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FEATURE ARTICLE

The Origin of Gold in South Africa

Ancient rivers filled with gold, a spectacular upwelling of magma and a colossal meteor impact combined to make the Witwatersrand basin a very special place

Jason Kirk, Joaquin Ruiz, John Chesley, Spencer Titley

Crammed shoulder to shoulder with a couple dozen burly miners in an all-too-small elevator, we are about to descend into one of South Africa's largest gold mines. Three men, who must weigh well over 100 kilograms each, lock elbows and heave backwards in unison, forcing us visiting geologists off our feet and farther into the lift. The gate is forced shut and, as we plummet down the billion-dollar shaft, our ears pop and swirling debris finds its way into our eyes and noses. Two minutes and two vertical kilometers later, we tumble out into oppressive heat and humidity. Walking through enormous tunnels, dodging ore carts and monstrous mining trucks, we reach a series of ski lifts that take us a kilometer deeper. After a long, muddy hike, we near a passage that slopes up at a 20-degree angle and is less than a meter high. Hunched over, we make our way toward the sound of pneumatic drills and water jets, where workers are blasting away at the working face of the mine. More than three kilometers of rock, weighing thousands of tons, lies above our heads. The sedimentary rocks being mined are uninspiring to look at from arm's length—they are what geologists call conglomerates, being composed mostly of rounded pebbles (here consisting predominantly of quartz) cemented together. But under a small magnifying lens, hundreds of small specks of gold appear. The rocks are chock-full of it. Nearly half the gold ever mined in human history has come from these conglomerates in South Africa's Witwatersrand basin.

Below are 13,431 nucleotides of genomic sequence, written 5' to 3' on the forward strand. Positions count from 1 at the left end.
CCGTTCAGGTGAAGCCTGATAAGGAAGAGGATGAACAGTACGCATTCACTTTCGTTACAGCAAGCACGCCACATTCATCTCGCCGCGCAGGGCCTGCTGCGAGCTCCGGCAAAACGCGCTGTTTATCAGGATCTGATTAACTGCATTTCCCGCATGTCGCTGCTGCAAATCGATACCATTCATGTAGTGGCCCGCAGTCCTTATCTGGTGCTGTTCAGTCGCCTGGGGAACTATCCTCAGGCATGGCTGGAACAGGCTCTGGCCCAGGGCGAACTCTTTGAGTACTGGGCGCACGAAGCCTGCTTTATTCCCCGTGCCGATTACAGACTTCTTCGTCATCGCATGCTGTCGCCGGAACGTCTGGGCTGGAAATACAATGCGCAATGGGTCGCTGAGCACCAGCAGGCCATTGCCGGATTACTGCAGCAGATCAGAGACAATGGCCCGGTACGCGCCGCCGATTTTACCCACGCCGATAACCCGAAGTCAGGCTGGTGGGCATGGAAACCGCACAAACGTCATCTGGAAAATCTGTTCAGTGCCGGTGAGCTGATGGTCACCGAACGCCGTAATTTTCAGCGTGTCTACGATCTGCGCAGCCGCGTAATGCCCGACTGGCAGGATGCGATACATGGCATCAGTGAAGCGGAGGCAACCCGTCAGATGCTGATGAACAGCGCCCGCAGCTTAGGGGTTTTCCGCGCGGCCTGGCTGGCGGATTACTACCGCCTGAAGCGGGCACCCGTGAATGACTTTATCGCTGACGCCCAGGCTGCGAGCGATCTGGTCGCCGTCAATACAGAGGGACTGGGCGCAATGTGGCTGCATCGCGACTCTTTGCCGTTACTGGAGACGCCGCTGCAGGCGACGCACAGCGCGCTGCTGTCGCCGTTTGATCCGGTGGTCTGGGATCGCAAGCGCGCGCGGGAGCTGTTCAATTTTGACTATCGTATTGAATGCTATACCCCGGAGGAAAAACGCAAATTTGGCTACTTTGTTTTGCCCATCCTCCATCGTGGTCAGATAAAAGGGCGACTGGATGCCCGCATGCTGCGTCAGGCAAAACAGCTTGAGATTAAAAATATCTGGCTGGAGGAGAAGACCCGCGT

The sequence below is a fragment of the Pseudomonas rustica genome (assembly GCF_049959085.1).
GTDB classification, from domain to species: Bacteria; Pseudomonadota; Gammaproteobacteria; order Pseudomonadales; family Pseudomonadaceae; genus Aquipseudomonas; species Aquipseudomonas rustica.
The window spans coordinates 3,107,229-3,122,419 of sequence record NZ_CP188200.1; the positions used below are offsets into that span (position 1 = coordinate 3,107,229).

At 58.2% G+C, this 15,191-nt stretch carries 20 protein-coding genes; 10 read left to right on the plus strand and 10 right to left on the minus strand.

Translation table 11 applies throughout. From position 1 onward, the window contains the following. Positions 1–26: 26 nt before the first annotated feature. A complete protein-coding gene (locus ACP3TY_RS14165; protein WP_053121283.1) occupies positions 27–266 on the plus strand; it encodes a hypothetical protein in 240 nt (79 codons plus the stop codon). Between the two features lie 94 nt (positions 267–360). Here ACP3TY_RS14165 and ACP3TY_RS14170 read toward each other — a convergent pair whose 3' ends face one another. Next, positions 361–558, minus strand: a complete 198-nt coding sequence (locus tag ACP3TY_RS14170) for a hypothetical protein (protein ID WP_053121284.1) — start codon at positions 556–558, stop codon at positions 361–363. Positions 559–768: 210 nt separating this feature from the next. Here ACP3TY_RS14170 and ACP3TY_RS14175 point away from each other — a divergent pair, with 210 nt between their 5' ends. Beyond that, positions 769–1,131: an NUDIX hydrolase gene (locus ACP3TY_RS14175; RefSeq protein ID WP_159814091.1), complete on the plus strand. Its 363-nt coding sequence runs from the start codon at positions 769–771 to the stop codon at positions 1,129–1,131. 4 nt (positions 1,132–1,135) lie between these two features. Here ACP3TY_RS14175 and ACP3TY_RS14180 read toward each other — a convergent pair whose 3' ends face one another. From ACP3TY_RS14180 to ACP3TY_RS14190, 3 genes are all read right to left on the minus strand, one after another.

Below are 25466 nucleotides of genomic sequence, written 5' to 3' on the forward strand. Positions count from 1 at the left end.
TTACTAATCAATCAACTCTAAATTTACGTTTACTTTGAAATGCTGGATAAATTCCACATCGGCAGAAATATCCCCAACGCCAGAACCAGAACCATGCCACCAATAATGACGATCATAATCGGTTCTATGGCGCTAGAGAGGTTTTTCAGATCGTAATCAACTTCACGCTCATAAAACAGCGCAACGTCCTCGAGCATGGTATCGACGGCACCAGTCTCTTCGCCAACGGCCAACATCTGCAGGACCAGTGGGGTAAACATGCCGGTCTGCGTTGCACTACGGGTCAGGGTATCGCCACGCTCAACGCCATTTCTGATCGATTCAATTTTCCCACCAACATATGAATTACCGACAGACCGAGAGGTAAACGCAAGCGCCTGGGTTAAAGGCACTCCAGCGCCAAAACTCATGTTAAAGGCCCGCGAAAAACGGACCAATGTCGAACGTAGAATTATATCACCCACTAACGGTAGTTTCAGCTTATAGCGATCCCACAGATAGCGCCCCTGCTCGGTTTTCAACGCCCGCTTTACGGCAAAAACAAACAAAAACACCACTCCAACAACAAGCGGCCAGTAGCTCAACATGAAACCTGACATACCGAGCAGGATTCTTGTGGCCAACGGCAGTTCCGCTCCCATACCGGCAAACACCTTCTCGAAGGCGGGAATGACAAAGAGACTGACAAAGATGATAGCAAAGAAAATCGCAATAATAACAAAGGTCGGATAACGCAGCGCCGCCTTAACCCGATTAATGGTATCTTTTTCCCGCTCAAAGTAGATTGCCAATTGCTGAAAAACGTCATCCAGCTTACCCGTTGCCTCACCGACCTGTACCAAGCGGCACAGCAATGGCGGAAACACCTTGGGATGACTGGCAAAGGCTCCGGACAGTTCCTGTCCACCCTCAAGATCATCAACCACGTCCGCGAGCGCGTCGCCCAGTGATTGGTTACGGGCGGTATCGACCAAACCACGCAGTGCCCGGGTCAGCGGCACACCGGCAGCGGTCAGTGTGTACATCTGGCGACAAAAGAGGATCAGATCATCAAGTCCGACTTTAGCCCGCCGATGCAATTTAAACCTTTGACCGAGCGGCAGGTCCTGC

Figure 1. Rolling hillsClick to Enlarge Image

Small-scale gold prospecting and mining began in this area in the early 1850s, but the first mother lode wasn't discovered until 1885. Two itinerant prospectors, George Walker and George Harrison, stumbled on surface outcrops of gold-rich conglomerate on an old farm—land that is now near the center of Johannesburg. In what must be one of the biggest financial blunders in history, both men quickly sold their claims for the equivalent of a few hundred dollars. Today, the gold fields in the region are worth many billions.

The Witwatersrand basin, which covers an area about the size of West Virginia, contains almost as much gold as the rest of the Earth's surface combined. There is, of course, enormous interest in the origin of these deposits, and more than a hundred years of mining and scientific research have revealed a complex history for these gold-bearing conglomerates. But the chronology of geologic events is imperfectly understood and the ideas about how all this gold came to be here are quite controversial.

Our research group at the University of Arizona has recently taken significant steps toward answering questions about the origin of the Witwatersrand gold. Here we discuss the research and the implications of our results for the geologic history of South Africa.




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